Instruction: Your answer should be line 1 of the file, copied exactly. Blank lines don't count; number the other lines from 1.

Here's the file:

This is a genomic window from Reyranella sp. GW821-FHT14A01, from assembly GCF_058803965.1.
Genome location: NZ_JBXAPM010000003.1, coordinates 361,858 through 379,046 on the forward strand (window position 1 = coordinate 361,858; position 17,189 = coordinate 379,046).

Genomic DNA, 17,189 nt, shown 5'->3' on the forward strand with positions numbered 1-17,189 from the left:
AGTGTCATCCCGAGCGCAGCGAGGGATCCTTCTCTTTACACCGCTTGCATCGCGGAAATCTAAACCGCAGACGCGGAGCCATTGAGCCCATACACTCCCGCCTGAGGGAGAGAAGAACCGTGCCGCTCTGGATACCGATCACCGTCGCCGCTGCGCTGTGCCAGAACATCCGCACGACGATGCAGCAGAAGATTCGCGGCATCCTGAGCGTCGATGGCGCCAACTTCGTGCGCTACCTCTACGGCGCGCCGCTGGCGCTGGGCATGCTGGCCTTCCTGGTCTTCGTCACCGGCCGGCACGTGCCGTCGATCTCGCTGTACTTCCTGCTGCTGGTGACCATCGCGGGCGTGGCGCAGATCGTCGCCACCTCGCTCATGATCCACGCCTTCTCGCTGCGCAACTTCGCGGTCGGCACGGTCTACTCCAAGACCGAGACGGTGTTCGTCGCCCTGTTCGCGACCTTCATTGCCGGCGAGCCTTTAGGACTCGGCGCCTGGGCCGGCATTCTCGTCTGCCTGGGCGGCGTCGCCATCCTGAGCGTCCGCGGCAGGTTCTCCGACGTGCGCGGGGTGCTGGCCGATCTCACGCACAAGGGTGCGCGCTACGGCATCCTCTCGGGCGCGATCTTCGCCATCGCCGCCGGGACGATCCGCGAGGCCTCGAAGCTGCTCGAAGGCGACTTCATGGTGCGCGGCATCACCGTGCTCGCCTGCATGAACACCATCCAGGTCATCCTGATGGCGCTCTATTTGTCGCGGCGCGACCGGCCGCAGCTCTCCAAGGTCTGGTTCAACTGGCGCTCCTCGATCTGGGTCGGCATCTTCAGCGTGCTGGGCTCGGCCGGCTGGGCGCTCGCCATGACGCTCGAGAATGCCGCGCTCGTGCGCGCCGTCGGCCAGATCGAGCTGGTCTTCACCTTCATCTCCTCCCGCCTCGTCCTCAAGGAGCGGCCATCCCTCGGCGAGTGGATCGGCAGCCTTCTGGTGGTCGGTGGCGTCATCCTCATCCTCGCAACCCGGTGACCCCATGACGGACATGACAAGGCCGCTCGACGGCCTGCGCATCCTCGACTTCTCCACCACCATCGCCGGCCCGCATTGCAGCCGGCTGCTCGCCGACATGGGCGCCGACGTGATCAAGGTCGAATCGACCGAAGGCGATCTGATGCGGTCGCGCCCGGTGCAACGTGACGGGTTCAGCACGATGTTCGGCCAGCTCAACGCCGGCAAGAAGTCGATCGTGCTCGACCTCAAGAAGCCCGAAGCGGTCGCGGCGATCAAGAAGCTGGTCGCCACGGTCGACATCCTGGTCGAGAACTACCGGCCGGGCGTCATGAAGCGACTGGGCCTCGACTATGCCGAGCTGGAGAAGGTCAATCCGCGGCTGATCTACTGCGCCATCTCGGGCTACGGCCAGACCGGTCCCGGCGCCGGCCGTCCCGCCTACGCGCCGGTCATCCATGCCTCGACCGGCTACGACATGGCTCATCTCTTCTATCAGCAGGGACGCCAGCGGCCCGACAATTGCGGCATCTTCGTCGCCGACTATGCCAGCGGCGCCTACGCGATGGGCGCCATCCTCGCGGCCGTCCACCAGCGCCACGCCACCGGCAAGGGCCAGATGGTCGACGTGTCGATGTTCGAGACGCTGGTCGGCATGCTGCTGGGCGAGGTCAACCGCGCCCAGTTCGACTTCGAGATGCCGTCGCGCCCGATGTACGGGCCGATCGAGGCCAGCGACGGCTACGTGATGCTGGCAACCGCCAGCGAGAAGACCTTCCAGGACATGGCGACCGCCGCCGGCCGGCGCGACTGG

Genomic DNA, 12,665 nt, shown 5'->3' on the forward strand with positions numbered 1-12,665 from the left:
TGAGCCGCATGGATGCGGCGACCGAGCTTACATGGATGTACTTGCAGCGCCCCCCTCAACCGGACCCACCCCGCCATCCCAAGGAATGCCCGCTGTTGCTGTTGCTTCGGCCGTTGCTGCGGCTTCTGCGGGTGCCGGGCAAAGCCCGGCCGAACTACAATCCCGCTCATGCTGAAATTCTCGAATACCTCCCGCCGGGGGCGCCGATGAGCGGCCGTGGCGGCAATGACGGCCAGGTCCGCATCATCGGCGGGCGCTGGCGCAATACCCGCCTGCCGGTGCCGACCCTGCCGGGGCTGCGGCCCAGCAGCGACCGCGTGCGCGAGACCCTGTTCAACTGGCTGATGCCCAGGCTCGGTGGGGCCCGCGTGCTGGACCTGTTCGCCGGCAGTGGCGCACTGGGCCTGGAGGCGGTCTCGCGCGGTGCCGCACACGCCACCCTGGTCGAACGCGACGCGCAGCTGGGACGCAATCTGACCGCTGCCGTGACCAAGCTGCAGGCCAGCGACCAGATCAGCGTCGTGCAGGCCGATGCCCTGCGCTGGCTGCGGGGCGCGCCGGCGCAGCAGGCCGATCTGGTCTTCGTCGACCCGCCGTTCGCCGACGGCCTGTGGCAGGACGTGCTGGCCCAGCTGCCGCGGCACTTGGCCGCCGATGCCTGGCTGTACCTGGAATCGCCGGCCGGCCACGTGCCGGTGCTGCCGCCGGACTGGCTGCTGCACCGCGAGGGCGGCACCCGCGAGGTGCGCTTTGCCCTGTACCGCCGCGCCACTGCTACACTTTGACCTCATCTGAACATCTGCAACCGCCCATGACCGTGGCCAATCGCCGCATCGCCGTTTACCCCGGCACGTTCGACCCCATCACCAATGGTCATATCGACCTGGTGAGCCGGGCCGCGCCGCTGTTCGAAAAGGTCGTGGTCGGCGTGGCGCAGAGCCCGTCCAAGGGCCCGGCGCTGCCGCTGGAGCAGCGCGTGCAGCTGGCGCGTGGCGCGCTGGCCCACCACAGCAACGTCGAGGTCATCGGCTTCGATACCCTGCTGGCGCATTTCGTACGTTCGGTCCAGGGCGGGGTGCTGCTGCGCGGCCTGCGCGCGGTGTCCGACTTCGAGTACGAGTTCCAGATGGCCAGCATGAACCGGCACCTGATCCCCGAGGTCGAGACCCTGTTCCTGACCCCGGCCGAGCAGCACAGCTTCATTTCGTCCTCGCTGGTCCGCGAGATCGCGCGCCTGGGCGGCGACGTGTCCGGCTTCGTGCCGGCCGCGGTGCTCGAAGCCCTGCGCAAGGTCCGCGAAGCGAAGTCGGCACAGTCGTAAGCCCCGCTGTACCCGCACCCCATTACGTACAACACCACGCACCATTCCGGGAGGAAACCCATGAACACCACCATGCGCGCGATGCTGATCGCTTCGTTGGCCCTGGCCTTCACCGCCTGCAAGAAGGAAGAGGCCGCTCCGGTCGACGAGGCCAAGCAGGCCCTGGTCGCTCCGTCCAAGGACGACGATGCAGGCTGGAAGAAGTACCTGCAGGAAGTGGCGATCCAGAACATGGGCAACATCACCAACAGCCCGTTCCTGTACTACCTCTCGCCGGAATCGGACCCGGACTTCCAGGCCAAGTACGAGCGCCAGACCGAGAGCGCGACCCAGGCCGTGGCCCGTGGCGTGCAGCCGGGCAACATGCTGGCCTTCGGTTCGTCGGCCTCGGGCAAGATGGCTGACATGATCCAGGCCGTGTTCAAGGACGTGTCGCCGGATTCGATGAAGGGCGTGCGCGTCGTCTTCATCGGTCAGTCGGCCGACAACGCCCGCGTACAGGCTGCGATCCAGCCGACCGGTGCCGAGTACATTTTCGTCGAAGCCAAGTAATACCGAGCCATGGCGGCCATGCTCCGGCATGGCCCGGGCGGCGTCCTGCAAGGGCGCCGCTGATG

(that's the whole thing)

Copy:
This is a genomic window from Reyranella sp. GW821-FHT14A01, from assembly GCF_058803965.1.